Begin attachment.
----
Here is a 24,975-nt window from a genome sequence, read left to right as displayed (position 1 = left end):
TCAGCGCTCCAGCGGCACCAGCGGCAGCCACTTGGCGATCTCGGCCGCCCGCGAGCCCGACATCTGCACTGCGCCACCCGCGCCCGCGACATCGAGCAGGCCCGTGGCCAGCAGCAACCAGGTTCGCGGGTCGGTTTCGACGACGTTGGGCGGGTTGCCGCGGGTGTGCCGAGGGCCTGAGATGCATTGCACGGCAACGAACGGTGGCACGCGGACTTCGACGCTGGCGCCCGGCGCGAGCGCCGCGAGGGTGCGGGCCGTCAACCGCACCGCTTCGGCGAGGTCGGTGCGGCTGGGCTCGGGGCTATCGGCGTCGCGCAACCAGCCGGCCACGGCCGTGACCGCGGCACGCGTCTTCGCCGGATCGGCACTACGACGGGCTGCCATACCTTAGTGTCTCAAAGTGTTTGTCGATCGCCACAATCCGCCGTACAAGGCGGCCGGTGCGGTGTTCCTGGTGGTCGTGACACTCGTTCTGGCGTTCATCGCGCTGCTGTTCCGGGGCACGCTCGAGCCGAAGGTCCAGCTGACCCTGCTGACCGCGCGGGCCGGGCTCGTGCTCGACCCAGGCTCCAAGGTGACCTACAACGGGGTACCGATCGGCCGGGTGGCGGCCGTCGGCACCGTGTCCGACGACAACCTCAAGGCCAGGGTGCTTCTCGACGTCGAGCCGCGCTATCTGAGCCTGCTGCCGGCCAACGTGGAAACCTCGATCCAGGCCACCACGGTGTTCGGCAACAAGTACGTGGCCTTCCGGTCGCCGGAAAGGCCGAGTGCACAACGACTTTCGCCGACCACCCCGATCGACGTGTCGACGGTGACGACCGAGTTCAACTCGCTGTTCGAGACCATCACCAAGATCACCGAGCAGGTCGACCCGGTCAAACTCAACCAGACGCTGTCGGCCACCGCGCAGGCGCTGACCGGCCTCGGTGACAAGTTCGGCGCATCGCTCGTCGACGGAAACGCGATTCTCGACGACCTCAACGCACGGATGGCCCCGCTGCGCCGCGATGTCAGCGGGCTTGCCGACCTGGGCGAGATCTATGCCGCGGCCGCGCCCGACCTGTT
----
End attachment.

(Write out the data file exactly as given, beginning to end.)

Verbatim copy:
Here is a 24,975-nt window from a genome sequence, read left to right as displayed (position 1 = left end):
TCAGCGCTCCAGCGGCACCAGCGGCAGCCACTTGGCGATCTCGGCCGCCCGCGAGCCCGACATCTGCACTGCGCCACCCGCGCCCGCGACATCGAGCAGGCCCGTGGCCAGCAGCAACCAGGTTCGCGGGTCGGTTTCGACGACGTTGGGCGGGTTGCCGCGGGTGTGCCGAGGGCCTGAGATGCATTGCACGGCAACGAACGGTGGCACGCGGACTTCGACGCTGGCGCCCGGCGCGAGCGCCGCGAGGGTGCGGGCCGTCAACCGCACCGCTTCGGCGAGGTCGGTGCGGCTGGGCTCGGGGCTATCGGCGTCGCGCAACCAGCCGGCCACGGCCGTGACCGCGGCACGCGTCTTCGCCGGATCGGCACTACGACGGGCTGCCATACCTTAGTGTCTCAAAGTGTTTGTCGATCGCCACAATCCGCCGTACAAGGCGGCCGGTGCGGTGTTCCTGGTGGTCGTGACACTCGTTCTGGCGTTCATCGCGCTGCTGTTCCGGGGCACGCTCGAGCCGAAGGTCCAGCTGACCCTGCTGACCGCGCGGGCCGGGCTCGTGCTCGACCCAGGCTCCAAGGTGACCTACAACGGGGTACCGATCGGCCGGGTGGCGGCCGTCGGCACCGTGTCCGACGACAACCTCAAGGCCAGGGTGCTTCTCGACGTCGAGCCGCGCTATCTGAGCCTGCTGCCGGCCAACGTGGAAACCTCGATCCAGGCCACCACGGTGTTCGGCAACAAGTACGTGGCCTTCCGGTCGCCGGAAAGGCCGAGTGCACAACGACTTTCGCCGACCACCCCGATCGACGTGTCGACGGTGACGACCGAGTTCAACTCGCTGTTCGAGACCATCACCAAGATCACCGAGCAGGTCGACCCGGTCAAACTCAACCAGACGCTGTCGGCCACCGCGCAGGCGCTGACCGGCCTCGGTGACAAGTTCGGCGCATCGCTCGTCGACGGAAACGCGATTCTCGACGACCTCAACGCACGGATGGCCCCGCTGCGCCGCGATGTCAGCGGGCTTGCCGACCTGGGCGAGATCTATGCCGCGGCCGCGCCCGACCTGTT